Performs macro substitution.
- & VarName
Specifies the name of the variable or array element to reference in the macro substitution. Do not include the M. prefix that distinguishes variables from fields. Such inclusion causes a syntax error. The macro should not exceed the maximum statement length permitted in Visual FoxPro.
A variable cannot reference itself recursively in macro substitution. For example, the following generates an error message:
STORE '&gcX' TO gcX ? &gcX
Macro substitution statements that appear in DO WHILE, FOR, and SCAN are evaluated only at the start of the loop and are not reevaluated on subsequent iterations. Any changes to the variable or array element that occur within the loop are not recognized.
- [. cExpression]
The optional period (.) delimiter and .cExpression are used to append additional characters to a macro. cExpression appended to the macro with .cExpression can also be a macro. If cExpression is a property name, include an extra period (cExpression..PropertyName).
Macro substitution treats the contents of a variable or array element as a character string literal. When an ampersand (&) precedes a character-type variable or array element, the contents of the variable or element replace the macro reference. You can use macro substitution in any command or function that accepts a character string literal.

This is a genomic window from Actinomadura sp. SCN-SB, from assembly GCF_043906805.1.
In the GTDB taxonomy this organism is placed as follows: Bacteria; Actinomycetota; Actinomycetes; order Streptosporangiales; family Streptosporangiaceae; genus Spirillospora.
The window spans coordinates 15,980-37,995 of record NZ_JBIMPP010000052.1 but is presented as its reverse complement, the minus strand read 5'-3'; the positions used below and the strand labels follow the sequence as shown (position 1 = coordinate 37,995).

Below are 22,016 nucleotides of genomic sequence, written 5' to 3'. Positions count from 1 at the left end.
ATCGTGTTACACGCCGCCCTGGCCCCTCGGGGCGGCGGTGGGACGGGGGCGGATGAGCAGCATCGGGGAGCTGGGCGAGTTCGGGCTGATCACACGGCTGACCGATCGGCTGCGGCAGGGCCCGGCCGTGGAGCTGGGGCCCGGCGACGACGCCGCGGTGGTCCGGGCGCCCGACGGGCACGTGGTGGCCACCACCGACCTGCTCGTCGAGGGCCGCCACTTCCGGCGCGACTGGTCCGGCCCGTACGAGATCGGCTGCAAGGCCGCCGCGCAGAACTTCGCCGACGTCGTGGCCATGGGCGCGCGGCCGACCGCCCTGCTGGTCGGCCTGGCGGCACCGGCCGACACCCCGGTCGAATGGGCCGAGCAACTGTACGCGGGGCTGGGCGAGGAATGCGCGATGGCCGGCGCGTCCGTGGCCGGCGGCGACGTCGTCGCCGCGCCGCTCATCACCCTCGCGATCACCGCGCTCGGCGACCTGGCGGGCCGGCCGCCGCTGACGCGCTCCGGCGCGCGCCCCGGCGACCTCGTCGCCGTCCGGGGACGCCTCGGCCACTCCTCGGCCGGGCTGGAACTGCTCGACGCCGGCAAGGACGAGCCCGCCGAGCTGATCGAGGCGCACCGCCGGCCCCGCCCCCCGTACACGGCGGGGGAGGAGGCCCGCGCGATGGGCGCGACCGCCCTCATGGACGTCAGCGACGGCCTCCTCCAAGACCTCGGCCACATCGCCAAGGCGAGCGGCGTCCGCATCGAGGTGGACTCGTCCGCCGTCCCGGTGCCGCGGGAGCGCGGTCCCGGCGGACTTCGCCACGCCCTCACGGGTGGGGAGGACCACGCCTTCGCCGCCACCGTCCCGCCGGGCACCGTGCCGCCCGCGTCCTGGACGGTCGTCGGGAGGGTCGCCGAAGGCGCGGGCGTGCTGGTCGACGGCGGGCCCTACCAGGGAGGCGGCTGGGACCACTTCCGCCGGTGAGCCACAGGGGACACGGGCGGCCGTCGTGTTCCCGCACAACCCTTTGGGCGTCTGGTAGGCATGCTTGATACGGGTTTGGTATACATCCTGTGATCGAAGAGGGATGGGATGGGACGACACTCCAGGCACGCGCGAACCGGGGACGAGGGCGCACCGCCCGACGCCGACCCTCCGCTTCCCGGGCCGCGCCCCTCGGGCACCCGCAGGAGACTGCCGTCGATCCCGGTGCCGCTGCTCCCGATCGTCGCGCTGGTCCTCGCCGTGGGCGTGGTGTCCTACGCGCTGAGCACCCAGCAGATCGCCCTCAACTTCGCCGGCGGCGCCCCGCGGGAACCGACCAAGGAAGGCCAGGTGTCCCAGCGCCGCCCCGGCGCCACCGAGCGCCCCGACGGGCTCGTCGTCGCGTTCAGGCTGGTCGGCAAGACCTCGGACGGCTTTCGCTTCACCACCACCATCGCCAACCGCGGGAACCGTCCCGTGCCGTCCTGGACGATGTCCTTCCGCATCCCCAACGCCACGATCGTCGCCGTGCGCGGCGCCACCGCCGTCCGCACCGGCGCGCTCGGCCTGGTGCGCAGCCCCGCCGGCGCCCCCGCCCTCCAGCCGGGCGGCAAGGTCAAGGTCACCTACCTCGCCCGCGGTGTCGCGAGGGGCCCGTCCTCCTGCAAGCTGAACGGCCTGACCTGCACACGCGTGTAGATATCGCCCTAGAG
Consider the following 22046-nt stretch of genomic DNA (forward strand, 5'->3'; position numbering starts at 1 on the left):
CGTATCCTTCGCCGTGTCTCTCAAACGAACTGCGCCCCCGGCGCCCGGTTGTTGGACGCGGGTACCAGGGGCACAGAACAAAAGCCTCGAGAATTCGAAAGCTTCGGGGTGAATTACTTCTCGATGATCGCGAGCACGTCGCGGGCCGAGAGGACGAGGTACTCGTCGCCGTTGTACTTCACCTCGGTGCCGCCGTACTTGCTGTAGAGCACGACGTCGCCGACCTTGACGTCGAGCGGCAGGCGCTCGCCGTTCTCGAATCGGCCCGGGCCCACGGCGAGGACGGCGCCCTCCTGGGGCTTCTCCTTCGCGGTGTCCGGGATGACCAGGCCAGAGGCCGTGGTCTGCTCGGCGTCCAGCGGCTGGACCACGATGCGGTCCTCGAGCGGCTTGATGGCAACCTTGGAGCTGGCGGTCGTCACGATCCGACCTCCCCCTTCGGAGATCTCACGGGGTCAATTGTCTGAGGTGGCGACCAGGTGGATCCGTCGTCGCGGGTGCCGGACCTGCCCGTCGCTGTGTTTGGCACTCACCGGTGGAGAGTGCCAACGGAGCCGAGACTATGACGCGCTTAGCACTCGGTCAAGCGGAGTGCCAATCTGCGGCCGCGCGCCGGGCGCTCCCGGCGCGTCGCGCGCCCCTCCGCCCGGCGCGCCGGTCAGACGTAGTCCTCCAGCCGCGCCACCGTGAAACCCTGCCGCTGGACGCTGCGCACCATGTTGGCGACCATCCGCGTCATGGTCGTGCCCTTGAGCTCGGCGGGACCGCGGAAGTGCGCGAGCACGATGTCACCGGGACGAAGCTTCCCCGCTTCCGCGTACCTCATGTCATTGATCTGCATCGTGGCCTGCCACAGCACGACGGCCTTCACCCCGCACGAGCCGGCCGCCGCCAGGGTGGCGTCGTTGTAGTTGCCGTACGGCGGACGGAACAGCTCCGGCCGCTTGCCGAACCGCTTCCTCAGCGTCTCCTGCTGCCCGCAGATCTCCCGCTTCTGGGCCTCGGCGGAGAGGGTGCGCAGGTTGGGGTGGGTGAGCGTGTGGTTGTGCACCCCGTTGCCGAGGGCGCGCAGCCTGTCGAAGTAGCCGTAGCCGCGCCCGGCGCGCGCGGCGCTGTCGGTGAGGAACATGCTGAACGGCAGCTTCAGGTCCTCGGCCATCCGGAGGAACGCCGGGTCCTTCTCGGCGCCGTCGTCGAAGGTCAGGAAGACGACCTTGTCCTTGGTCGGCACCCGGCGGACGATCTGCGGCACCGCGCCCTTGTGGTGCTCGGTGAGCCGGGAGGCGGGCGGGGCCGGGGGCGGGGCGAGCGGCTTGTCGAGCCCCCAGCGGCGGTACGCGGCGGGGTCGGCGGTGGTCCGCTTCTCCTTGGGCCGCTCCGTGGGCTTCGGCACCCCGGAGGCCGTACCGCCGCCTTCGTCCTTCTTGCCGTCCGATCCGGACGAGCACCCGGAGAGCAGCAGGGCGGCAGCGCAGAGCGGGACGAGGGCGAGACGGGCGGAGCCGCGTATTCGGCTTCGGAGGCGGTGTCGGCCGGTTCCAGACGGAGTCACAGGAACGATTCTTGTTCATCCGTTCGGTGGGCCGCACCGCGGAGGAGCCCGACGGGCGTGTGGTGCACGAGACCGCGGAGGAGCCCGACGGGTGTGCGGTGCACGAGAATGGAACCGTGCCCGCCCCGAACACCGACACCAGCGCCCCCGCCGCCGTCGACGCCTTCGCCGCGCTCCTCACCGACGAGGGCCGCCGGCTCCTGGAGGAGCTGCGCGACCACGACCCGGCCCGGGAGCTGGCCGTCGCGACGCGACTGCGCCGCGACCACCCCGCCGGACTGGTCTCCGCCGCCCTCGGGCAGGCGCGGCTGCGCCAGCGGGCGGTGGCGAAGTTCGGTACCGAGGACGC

Whenever possible, use a name expression instead of macro substitution. A name expression operates like macro substitution. However, a name expression is limited to passing character strings as names. Use a name expression for significantly faster processing if a command or function accepts a name (a file name, window name, menu name, and so on). For additional information on name expressions, see.
While the following commands are acceptable:
STORE 'customer' TO gcTableName STORE 'company' TO gcTagName USE &gcTableName ORDER &gcTagName
use a name expression instead:
USE (gcTableName) ORDER (gcTagName)
Macro substitution is useful for substituting a keyword in a command. In the following example, the TALK setting is saved to a variable so the setting can be restored later in the program. The original TALK setting is restored with macro substitution.
Performing concatenation with a single ampersand (&) when attempting to include double ampersands (&&) in a string literal might produce undesirable results. For example, suppose you assign the string "YYY" to a variable, BBB. Performing concatenation using "AAA&" and "&BBB" replaces "BBB" with "YYY" so instead of getting the result "AAA&&BBB", the result is "AAA&YYY". For more information, see.